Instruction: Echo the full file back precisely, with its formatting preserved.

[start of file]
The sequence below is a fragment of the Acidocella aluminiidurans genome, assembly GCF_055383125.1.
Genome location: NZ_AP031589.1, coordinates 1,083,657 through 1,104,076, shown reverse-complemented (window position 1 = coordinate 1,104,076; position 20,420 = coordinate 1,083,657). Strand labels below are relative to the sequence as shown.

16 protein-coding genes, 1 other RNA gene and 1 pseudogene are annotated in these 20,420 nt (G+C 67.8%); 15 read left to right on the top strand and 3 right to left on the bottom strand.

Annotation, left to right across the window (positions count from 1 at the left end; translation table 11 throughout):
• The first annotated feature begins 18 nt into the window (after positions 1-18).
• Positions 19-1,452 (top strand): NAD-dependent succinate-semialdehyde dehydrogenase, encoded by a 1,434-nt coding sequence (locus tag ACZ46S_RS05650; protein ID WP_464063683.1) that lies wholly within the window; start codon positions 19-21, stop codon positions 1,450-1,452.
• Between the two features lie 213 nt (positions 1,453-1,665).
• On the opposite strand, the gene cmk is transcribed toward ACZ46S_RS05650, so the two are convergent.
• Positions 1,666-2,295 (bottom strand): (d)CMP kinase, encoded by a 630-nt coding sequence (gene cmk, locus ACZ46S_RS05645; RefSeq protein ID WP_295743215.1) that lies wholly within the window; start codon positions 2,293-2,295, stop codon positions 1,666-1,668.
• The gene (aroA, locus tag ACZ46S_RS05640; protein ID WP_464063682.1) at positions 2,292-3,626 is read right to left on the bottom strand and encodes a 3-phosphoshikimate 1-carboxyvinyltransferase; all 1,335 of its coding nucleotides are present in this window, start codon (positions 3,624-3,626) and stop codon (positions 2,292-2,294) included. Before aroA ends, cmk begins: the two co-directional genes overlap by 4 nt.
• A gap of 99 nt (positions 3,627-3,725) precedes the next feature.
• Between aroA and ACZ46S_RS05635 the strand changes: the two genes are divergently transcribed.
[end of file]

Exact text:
The sequence below is a fragment of the Acidocella aluminiidurans genome, assembly GCF_055383125.1.
Genome location: NZ_AP031589.1, coordinates 1,083,657 through 1,104,076, shown reverse-complemented (window position 1 = coordinate 1,104,076; position 20,420 = coordinate 1,083,657). Strand labels below are relative to the sequence as shown.

16 protein-coding genes, 1 other RNA gene and 1 pseudogene are annotated in these 20,420 nt (G+C 67.8%); 15 read left to right on the top strand and 3 right to left on the bottom strand.

Annotation, left to right across the window (positions count from 1 at the left end; translation table 11 throughout):
• The first annotated feature begins 18 nt into the window (after positions 1-18).
• Positions 19-1,452 (top strand): NAD-dependent succinate-semialdehyde dehydrogenase, encoded by a 1,434-nt coding sequence (locus tag ACZ46S_RS05650; protein ID WP_464063683.1) that lies wholly within the window; start codon positions 19-21, stop codon positions 1,450-1,452.
• Between the two features lie 213 nt (positions 1,453-1,665).
• On the opposite strand, the gene cmk is transcribed toward ACZ46S_RS05650, so the two are convergent.
• Positions 1,666-2,295 (bottom strand): (d)CMP kinase, encoded by a 630-nt coding sequence (gene cmk, locus ACZ46S_RS05645; RefSeq protein ID WP_295743215.1) that lies wholly within the window; start codon positions 2,293-2,295, stop codon positions 1,666-1,668.
• The gene (aroA, locus tag ACZ46S_RS05640; protein ID WP_464063682.1) at positions 2,292-3,626 is read right to left on the bottom strand and encodes a 3-phosphoshikimate 1-carboxyvinyltransferase; all 1,335 of its coding nucleotides are present in this window, start codon (positions 3,624-3,626) and stop codon (positions 2,292-2,294) included. Before aroA ends, cmk begins: the two co-directional genes overlap by 4 nt.
• A gap of 99 nt (positions 3,627-3,725) precedes the next feature.
• Between aroA and ACZ46S_RS05635 the strand changes: the two genes are divergently transcribed.